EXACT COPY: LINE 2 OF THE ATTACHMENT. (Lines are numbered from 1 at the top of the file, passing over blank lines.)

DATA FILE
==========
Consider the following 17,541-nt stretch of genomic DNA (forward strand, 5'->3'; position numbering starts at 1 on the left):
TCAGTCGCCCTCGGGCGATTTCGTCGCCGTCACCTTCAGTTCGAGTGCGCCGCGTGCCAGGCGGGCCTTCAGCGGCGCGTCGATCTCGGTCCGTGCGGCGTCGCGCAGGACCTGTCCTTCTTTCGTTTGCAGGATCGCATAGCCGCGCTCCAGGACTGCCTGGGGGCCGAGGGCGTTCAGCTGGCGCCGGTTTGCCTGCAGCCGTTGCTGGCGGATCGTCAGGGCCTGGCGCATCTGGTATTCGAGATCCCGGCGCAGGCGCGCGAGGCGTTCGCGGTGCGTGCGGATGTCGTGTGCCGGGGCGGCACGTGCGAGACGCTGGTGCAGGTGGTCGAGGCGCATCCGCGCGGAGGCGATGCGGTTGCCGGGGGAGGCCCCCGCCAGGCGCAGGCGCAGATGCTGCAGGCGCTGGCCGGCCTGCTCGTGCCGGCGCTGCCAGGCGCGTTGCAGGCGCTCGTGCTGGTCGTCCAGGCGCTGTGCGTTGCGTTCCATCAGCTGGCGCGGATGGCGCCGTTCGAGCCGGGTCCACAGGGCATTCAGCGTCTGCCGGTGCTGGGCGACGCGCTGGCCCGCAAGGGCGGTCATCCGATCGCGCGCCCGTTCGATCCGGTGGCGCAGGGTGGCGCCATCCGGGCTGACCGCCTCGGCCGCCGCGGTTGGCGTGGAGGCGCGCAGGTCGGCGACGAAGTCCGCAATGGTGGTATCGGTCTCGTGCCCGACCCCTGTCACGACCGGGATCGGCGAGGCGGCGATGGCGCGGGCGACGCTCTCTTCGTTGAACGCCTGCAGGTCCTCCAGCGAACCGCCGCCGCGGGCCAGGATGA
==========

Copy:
TCAGTCGCCCTCGGGCGATTTCGTCGCCGTCACCTTCAGTTCGAGTGCGCCGCGTGCCAGGCGGGCCTTCAGCGGCGCGTCGATCTCGGTCCGTGCGGCGTCGCGCAGGACCTGTCCTTCTTTCGTTTGCAGGATCGCATAGCCGCGCTCCAGGACTGCCTGGGGGCCGAGGGCGTTCAGCTGGCGCCGGTTTGCCTGCAGCCGTTGCTGGCGGATCGTCAGGGCCTGGCGCATCTGGTATTCGAGATCCCGGCGCAGGCGCGCGAGGCGTTCGCGGTGCGTGCGGATGTCGTGTGCCGGGGCGGCACGTGCGAGACGCTGGTGCAGGTGGTCGAGGCGCATCCGCGCGGAGGCGATGCGGTTGCCGGGGGAGGCCCCCGCCAGGCGCAGGCGCAGATGCTGCAGGCGCTGGCCGGCCTGCTCGTGCCGGCGCTGCCAGGCGCGTTGCAGGCGCTCGTGCTGGTCGTCCAGGCGCTGTGCGTTGCGTTCCATCAGCTGGCGCGGATGGCGCCGTTCGAGCCGGGTCCACAGGGCATTCAGCGTCTGCCGGTGCTGGGCGACGCGCTGGCCCGCAAGGGCGGTCATCCGATCGCGCGCCCGTTCGATCCGGTGGCGCAGGGTGGCGCCATCCGGGCTGACCGCCTCGGCCGCCGCGGTTGGCGTGGAGGCGCGCAGGTCGGCGACGAAGTCCGCAATGGTGGTATCGGTCTCGTGCCCGACCCCTGTCACGACCGGGATCGGCGAGGCGGCGATGGCGCGGGCGACGCTCTCTTCGTTGAACGCCTGCAGGTCCTCCAGCGAACCGCCGCCGCGGGCCAGGATGA